The Search for Love: Kamala Surayya

[This is from Kamala Surayya’s memoir Neermathalam Poothakaalam, in which she remembers her teenage love for her English teacher in school. It is one of the many avowals of queer desire in her writing. From Chapter 29 of Neermathalam… in Madhavikkuttyude Krithika Sampoornam, Kottayam: DC Books, 2009, pp. 1058-59]

“It was then that a new English teacher joined our school. Her name was Miss Sneha Laha. She was the eldest daughter of a psychologist from Ranchi. Her face was rather too long and pale. But her voice faltered in an extremely attractive way. A voice with a shattered spine. I had been seeking someone to adore. When she praised my essays and poetry I thought that she had begun to love me. My poems were about her. She read them, and smiled. I plucked a rose every day from our rose bushes to present to her. My expressions of love did not anger her. I used to tell Parukkutty [the maid] about her every evening. I believed that none but Parukkutty would be able to understand my passion for her.

“What did teacher say when you went to bid her goodbye, kutty?” Parukkutty asked me the day before the summer vacation started.

“Today teacher hugged me and gave me a kiss,” I said. That was a lie. A kindly smile spread on Parukkutty’s face.

“The teacher must be really so fond of you. Teachers don’t kiss pupils.”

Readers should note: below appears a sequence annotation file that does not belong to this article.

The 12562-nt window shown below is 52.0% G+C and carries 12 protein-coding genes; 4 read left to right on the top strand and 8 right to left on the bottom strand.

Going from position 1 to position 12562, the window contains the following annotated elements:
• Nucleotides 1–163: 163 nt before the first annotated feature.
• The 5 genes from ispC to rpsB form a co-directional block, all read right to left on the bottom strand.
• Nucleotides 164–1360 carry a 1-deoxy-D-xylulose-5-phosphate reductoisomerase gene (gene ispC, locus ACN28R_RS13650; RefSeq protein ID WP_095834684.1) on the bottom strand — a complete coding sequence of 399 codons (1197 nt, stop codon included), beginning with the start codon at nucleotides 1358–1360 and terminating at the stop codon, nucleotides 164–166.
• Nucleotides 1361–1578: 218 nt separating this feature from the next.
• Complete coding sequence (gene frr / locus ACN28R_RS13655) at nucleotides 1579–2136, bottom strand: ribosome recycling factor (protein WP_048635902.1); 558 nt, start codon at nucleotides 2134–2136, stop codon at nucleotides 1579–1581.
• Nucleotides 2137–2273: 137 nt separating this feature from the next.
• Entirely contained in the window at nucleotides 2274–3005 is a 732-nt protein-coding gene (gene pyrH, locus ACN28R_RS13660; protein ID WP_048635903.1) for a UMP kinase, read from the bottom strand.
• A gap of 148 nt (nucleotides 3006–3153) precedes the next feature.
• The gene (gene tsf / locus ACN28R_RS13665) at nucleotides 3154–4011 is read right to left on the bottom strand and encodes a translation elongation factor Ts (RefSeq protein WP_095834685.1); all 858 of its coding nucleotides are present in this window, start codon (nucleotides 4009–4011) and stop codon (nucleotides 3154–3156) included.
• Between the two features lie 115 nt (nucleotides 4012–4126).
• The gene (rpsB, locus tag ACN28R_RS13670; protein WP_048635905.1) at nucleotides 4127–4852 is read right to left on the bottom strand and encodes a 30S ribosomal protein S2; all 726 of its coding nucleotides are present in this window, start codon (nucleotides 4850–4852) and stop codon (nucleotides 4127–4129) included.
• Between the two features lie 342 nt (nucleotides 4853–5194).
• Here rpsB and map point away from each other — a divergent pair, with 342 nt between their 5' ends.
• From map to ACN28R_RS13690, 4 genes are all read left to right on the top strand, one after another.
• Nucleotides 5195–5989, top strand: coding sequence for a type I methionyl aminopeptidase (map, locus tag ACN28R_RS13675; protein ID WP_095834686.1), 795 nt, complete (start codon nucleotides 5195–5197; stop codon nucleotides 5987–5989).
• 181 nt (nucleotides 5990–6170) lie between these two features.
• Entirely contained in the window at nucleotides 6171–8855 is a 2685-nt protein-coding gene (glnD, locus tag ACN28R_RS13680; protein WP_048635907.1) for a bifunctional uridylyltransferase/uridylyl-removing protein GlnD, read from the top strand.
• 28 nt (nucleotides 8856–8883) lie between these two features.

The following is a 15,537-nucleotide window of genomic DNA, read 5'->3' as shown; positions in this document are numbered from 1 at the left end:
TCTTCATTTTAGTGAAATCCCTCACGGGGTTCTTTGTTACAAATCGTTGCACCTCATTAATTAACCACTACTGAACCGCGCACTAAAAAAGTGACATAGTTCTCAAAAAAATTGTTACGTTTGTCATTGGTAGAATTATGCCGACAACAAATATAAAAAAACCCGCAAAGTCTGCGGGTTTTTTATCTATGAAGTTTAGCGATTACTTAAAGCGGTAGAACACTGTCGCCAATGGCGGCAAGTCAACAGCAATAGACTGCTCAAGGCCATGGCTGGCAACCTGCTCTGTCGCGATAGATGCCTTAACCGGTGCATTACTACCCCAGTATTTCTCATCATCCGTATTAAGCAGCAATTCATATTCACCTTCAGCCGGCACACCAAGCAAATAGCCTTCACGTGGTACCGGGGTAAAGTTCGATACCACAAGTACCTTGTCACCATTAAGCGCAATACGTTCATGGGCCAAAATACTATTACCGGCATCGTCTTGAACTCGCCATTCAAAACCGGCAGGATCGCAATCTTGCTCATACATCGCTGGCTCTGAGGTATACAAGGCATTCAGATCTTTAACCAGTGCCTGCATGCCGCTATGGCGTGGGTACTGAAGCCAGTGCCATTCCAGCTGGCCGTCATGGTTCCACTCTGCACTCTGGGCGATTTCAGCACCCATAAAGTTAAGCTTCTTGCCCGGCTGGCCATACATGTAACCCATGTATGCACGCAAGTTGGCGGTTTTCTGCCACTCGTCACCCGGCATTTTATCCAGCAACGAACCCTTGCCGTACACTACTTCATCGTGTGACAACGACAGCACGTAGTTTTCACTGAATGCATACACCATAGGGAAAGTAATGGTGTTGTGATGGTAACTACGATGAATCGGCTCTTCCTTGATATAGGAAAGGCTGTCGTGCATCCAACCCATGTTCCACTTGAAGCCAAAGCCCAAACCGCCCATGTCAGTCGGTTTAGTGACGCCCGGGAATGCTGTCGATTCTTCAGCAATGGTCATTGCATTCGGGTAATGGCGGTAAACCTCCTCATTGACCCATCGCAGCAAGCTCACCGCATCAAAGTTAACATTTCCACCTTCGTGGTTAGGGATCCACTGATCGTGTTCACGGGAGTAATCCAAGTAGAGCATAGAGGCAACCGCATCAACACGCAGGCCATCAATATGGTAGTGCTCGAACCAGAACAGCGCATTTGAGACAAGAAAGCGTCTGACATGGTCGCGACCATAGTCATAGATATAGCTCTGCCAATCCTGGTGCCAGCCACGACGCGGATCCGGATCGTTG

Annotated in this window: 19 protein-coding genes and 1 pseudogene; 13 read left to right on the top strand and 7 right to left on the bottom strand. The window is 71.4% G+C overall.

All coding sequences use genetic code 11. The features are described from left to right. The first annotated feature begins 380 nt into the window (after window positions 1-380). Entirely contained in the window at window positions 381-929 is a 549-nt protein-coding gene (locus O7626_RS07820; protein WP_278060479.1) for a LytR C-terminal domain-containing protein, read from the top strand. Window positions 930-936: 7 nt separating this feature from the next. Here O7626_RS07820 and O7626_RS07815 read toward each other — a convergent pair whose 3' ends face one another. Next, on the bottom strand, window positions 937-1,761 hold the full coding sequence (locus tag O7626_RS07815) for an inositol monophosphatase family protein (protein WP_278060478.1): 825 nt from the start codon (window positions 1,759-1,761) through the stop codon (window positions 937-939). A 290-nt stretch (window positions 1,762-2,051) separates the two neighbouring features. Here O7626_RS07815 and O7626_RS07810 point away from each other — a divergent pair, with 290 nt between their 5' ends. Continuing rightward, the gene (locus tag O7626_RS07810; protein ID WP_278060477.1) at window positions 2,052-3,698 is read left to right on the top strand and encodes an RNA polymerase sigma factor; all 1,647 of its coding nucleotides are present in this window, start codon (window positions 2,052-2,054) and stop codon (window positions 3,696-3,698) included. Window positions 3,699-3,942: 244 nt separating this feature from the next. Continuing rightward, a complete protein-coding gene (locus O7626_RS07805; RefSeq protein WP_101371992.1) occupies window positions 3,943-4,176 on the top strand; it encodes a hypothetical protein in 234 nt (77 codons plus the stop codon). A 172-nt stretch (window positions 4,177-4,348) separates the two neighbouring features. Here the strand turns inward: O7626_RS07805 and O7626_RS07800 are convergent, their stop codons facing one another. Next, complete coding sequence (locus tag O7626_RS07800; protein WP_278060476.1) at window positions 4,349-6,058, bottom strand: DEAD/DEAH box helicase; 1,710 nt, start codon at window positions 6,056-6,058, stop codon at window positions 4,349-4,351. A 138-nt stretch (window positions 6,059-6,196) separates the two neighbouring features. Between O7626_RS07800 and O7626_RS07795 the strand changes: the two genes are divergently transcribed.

“She can’t kiss all the pupils – athinu saayikkilla – she loves only you, kutty. That’s why she kissed you,” Parukkutty opined.

The love blooming between me and forty-five-year old Miss Laha grew in my imagination. I combed my hair and braided it in two just for her. I rubbed soap again and again on my face till it shone. Father never allowed me to use kohl in my eyes or pat powder on my face.

Other girls of 13 and 14 also worshipped other teachers. It was common in school those days. No child felt any guilt about it. It was time that I believed the I would live only with Miss Laha when I was grown up. My neighbour Shanthu dismissed my illusions with contempt.

“If you live with Miss Laha, how will you give birth? Don’t you want to be a mother?” Shanthu asked.

“I will give birth even if I live with Miss Laha. She won’t stop me from giving birth,” I said.

Shanthu burst out laughing. She clutched hard at her stomach with both hands and roared with laughter.

“How will you give birth without a man around?” She asked me in between her laughing.

“You needn’t ask how I am going to give birth. I’ll do it without your advice,” I answered, tensely.

Shanthu laughed again. “Oh, Kamala, you are such a simpleton. If you make me like this, I am going to pee right here for sure.”

I had not understood then that girls should love only boys. I had plenty of love to offer. But no one came forward to accept it.”

1 thought on “The Search for Love: Kamala Surayya”

Leave a Reply